In today’s post-modernist politically correct culture there’s much hand wringing, tongue clucking, gnashing of teeth, and rending of garments over the “racism” of our parents and grandparents, generally over the occasional pop culture stereotypical depiction of our foes or some relatively minor verbal slur. The Internet hyperbole surrounding the original 1943 Batman movie serial has recently hit a high peak online (since the serial has within the past few years appeared in an inexpensive DVD edition widely available at Toys’R’Us) over its “shocking racism” — which consists of little more than a couple of “slant eyes” slurs and the presence of a non-Asian actor, the wonderfully talented J. Carrol Naish [a great favorite of mine], portraying the Japanese villain. Viewers should be more appalled at the fact that the serial is so damned bad, with Batman getting his ass kicked at least once in each chapter. The serial’s only bright spots are the presence of the aforementioned Mr. Naish and the lovely Shirley Patterson as Linda Page (who spots one of those spectacular 1940’s hairstyles which could turn even a homely girl into a looker).
To hear the post-modernist hand wringers tell it, we are so much more culturally evolved these days. We would never stoop to such “barbarism” as our parents often did when they stereotyped our wartime foes for the purposes of nationalist propaganda or for cheap laughs.
With that in mind, we now turn our attention to a comic I’ve wanted to spotlight for a long time: the long-running Airboy feature. If you’re offended by the “racist stereotyping” of America’s wartime enemies in the 1940’s, turn back now and go find another blog to read. Consider that to be fair (and final) warning. By today’s standards Airboy was gloriously and unabashedly politically incorrect right from the start; the cover from his first appearance is a big favorite among writers of overpriced “coffee table” comics history books as an illustration of racism and stereotyping in the Golden Age:
After the introduction of Airboy’s foe (and later love interest) Valkyrie about a year into the character’s run one might even conceivably want to throw “sexist” into the mix (although I’d consider that to be something of a major stretch), as Val was nearly always depicted in a cleavage-baring flight tunic.
Airboy was co-created by artist Al Camy and writers Dick Wood and Charles Biro (the latter being a longtime favorite here at the Big Blog o’Fun). Airboy first hit the racks in the autumn of 1942 as the lead feature in Air Fighters Comics. Originally depicted as a little kid of about ten years of age, Airboy’s look had matured to that of an older teen by the time the feature was a year old.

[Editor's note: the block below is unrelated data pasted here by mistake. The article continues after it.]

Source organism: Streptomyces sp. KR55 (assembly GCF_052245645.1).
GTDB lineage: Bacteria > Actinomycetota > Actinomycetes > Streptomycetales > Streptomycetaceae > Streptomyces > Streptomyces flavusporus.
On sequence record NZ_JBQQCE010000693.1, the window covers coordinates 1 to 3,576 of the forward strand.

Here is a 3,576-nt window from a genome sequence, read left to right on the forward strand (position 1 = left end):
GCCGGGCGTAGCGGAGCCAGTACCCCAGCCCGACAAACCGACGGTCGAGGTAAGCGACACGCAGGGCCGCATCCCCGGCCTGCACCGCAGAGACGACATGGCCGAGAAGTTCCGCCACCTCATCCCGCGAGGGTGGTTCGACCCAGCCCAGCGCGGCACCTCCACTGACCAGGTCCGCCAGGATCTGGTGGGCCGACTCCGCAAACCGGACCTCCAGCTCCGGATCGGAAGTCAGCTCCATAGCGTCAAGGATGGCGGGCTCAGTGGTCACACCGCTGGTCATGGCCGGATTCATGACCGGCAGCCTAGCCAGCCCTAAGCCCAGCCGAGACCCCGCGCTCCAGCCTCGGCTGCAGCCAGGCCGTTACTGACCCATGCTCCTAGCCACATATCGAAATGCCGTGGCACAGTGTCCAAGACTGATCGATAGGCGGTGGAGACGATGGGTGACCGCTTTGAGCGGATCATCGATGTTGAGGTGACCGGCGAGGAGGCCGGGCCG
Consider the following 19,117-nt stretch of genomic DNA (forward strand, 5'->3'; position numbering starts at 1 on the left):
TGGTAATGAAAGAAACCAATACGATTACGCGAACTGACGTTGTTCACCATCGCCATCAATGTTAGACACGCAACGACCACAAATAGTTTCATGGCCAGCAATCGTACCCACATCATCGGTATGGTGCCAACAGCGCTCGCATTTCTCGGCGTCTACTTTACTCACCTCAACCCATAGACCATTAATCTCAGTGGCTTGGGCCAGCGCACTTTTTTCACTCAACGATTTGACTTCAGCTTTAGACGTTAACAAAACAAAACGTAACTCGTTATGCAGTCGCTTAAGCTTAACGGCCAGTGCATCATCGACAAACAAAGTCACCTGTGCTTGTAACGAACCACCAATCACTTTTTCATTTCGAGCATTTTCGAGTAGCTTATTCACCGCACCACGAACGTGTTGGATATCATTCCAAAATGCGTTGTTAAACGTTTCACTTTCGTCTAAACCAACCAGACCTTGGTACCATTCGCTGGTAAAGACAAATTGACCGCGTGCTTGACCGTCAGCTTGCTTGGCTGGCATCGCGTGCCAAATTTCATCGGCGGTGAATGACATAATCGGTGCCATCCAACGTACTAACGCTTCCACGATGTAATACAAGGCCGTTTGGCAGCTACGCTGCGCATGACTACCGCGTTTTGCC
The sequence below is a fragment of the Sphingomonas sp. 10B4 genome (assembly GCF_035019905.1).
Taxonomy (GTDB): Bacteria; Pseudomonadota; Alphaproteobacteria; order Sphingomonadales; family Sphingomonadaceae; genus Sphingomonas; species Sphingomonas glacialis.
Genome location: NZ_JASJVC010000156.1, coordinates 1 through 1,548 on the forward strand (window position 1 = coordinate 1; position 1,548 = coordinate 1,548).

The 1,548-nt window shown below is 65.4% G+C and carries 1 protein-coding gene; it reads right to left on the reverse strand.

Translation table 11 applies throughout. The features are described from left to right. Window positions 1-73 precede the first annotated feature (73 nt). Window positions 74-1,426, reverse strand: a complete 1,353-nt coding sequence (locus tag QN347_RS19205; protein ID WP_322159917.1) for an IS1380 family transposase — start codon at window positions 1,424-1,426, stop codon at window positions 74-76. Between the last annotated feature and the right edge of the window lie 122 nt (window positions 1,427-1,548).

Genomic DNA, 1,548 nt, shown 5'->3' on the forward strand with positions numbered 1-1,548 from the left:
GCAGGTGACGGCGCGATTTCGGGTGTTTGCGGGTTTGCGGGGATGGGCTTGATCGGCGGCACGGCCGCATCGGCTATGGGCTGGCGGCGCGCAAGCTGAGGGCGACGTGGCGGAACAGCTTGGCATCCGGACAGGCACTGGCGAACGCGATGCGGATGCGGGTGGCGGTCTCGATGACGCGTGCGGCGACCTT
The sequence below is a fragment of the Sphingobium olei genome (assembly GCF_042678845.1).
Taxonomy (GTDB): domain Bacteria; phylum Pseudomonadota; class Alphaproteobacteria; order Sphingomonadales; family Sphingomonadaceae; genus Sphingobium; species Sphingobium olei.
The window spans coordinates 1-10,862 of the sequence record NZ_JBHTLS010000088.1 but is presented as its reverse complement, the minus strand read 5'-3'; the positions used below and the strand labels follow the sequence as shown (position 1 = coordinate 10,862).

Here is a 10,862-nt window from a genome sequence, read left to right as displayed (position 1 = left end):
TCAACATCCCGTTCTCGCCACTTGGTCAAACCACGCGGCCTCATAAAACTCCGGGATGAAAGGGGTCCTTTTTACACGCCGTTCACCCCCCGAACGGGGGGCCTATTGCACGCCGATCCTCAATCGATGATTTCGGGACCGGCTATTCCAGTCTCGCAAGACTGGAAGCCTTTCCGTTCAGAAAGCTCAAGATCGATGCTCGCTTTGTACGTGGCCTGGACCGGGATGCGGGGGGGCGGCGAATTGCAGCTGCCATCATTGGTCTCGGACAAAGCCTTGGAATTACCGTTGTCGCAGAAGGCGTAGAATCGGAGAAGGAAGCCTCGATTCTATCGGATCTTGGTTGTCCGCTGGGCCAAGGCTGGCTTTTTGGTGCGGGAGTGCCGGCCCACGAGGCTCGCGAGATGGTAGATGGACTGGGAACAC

I recently read a message board post in which the writer opined that Airboy would have been just another “forgotten” Golden Age character had the feature not been revived by Eclipse Comics as a bi-weekly magazine in the mid-1980’s. I find that comment hard to fathom, as Airboy was arguably the second most popular aviator comic of the 1940’s (behind Quality’s Blackhawk series); the feature enjoyed a very long run of nearly ninety issues before finally being cancelled in 1953. One could argue that Airboy rode the tails of Blackhawk’s aviator jacket to success; Biro wasn’t above cribbing from the competition, and Airboy seems to be his effort to create an aviator character with whom kids could identify rather than idolize.
Airboy’s origin is a rather “dense” tale with enough narrative packed into it for two or three stories. The page composition is great, with the action and dialogue often bursting through a panel’s borders. After an essentially pointless introduction (which serves as a very artificial springboard into the tale, but may have been included just to pad out the story to the desired length) we meet an orphan named Davy and his mentor Padre Martier, the latter of whom is a sort of modern day Leonardo da Vinci. In a standard 1940’s comic trope, young Davy is ultimately left alone to battle with the gangsters responsible for the monk’s death and, later, fight against Japanese aviators who are raiding into California (the tale’s location). Davy emerges victorious, of course, because he pilots Padre Martier’s miraculous aircraft which can soar, swoop, dive, land on a dime, and even perform a hummingbird-like hover by flapping its bat-shaped wings. Another Internet message board poster recently observed that Airboy’s miracle plane (nicknamed “Birdie”) exhibits more personality than the title character. It’s a harsh observation, as Airboy is everything he’s supposed to be: honest, forthright, a skilled aviator, the hero of a long running series of two-fisted hair raising adventures, and someone whom the average kid of the war era could identify with as his or her own best pal.
Page scans are courtesy of The Digital Comic Museum.
Have fun! — Steve
Copyright 2014, Steven A. Lopez. All rights reserved.